The jury is still out after Indian judges revolt

Overnight, that awe has dissipated and everyone has an opinion on the way in which the confrontation with the Chief Justice of India, Dipak Mishra, is being analysed

By Bikram Vohra (Perspective)

Published: Sun 21 Jan 2018, 9:36 PM

Last updated: Sun 21 Jan 2018, 11:38 PM

Let us start at the beginning of this ugly episode in Indian jurisprudence and see how it unravelled. The Chief Justice of India (CJI) was cornered last week by four senior justices of the apex court in a public forum through a hastily announced press conference and literally accused of messing about with the established conventions and rules that have governed its functioning.
This certainly brings the institution into the realm of controversy. At the outset did these four exhaust all possible avenues of discussion and debate before taking the public road?
Justices Jasti Chelameswar, Ranjan Gogoi, Madan Lokur, and Kurian Joseph could have held intensely heated discussions in private with the CJI and expressed their concerns and fears. There is no evidence of this. Then they could have ventured to visit the President or the Vice-President of India and sought their intervention.
The letter that was given to the Press does not say anything about the failure of any such meeting or series of meetings and seems to leapfrog straight from a sullen anger to a public attack from which there is no going back. The conclusion is devastating. The top-most echelons in the judiciary do not get on. Not as having different opinions on specific cases but in the basic administrative dispensation of justice.
In context, who will now sit in judgement on our judges? Like Ceasar's wife, the Indian Supreme Court has been above reproach and any criticism has always been tempered by a deep and abiding respect. For 70 years it has maintained that distance and that dignity. Despite the occasional hitch and doubt about its overreach, the awe has survived these decades. Over the past 50 years in media writing about the judiciary has always been dicey business. Between the greyness of sub-judice and the exalted status of the judiciary at the apex there have been 70 years of opaqueness, and the fear of contempt of the court has allowed for only the most guarded and circumspect commentary.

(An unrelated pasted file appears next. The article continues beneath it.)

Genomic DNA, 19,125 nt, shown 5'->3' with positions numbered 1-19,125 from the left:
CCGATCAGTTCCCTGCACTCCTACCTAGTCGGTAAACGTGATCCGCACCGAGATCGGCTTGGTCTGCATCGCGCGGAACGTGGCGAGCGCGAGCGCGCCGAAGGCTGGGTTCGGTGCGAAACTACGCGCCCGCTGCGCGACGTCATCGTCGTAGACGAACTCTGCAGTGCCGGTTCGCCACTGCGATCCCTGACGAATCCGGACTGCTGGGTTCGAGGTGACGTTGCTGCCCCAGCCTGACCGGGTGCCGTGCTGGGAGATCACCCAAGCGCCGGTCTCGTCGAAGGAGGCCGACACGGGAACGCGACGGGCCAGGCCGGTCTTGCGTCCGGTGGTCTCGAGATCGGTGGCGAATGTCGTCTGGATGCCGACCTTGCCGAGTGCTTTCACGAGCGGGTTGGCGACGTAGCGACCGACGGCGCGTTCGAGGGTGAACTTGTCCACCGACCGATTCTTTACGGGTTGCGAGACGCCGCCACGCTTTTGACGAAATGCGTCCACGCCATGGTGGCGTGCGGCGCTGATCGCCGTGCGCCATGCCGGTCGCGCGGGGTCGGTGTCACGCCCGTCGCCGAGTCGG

Even appearing before the relatively milky Press Council situated in Delhi and modelled on the judiciary as a watchdog of media probity was not a pleasant experience. Overnight, that awe has dissipated and everyone has an opinion on the way in which the confrontation with the CJI, Dipak Mishra, is being analysed.
But that said, there are some lacuna which should be addressed and taken seriously to ensure the battering is not permanent. For one, the controversy over the cases that were handed over to the less senior judges even mentioned in the media as lesser judges. These cases are at the core of the assault on the Chief Justice with the unspoken rider that in some way there was an element of manipulation and amenability in choosing 'friendly' judges. According to one report, there have been 15 super sensitive cases handed to judges junior to the four senior most. These include the Rajiv Gandhi assassination, the Bofors kickback, the Coal scam case of 2012 and the Vijay Mallya case of 2016. So it is nothing new.
This genre of statement gives the inaccurate impression of ineptitude or the exercise of an amateur option. These are not some greenhorns, but judges of the Supreme Court. There are 14 such judges and they sit in courts marked 1 to 14 with the Chief Justice in Court 1 and so on. But they are not juniors. It takes 30-35 honourable years in robes to reach that pinnacle in one's career and to question their capability is to indict all cases that have been tried by them as flawed and open to mistrial. The underlying suspicion then that their opinions were coerced is utterly unacceptable without irrefutable evidence. And we do not see that.
By this token, the concept of 'first among equals' does get mangled. There is no such thing. Barring unforeseen circumstances including illness and death or infirmity the Chief Justice's mantle is automatically handed over to the most senior judge and literally set in stone. Parliament has not yet thought it necessary to fiddle with this equation.
The new boss has an extra star and that is it, he is no longer equal. The best example one can offer is that of the armed forces. The Chief of the Army has a fourth star and his army commanders have three. They might once have been equal but now they are not. He is the boss.
Now if in the unlikely event a group of them decided to take on the chief and held a press conference against him, the actions would be instant and specific. All these army commanders would be confined to quarters, stripped of their powers and exposed to a court martial with the possibility of being cashiered for engaging in a mutiny against a superior officer. If we take the judiciary as a similar entity (actually it supersedes the forces with the CJI being third in line to a vacant presidency) then having thrown the dice the four judges must now either walk the talk and leave the field or make a watertight case against their boss. Letting things dangle indefinitely in the hope they go away is a pipe dream. Just as much as it is to expect the vat of goodwill and mutual affection to bubble over.
As things stand the situation is like a china bowl, precious, costly and rare. Once broken can be mended but the crack is always there.
Bikram Vohra is former Editor of Khaleej Times

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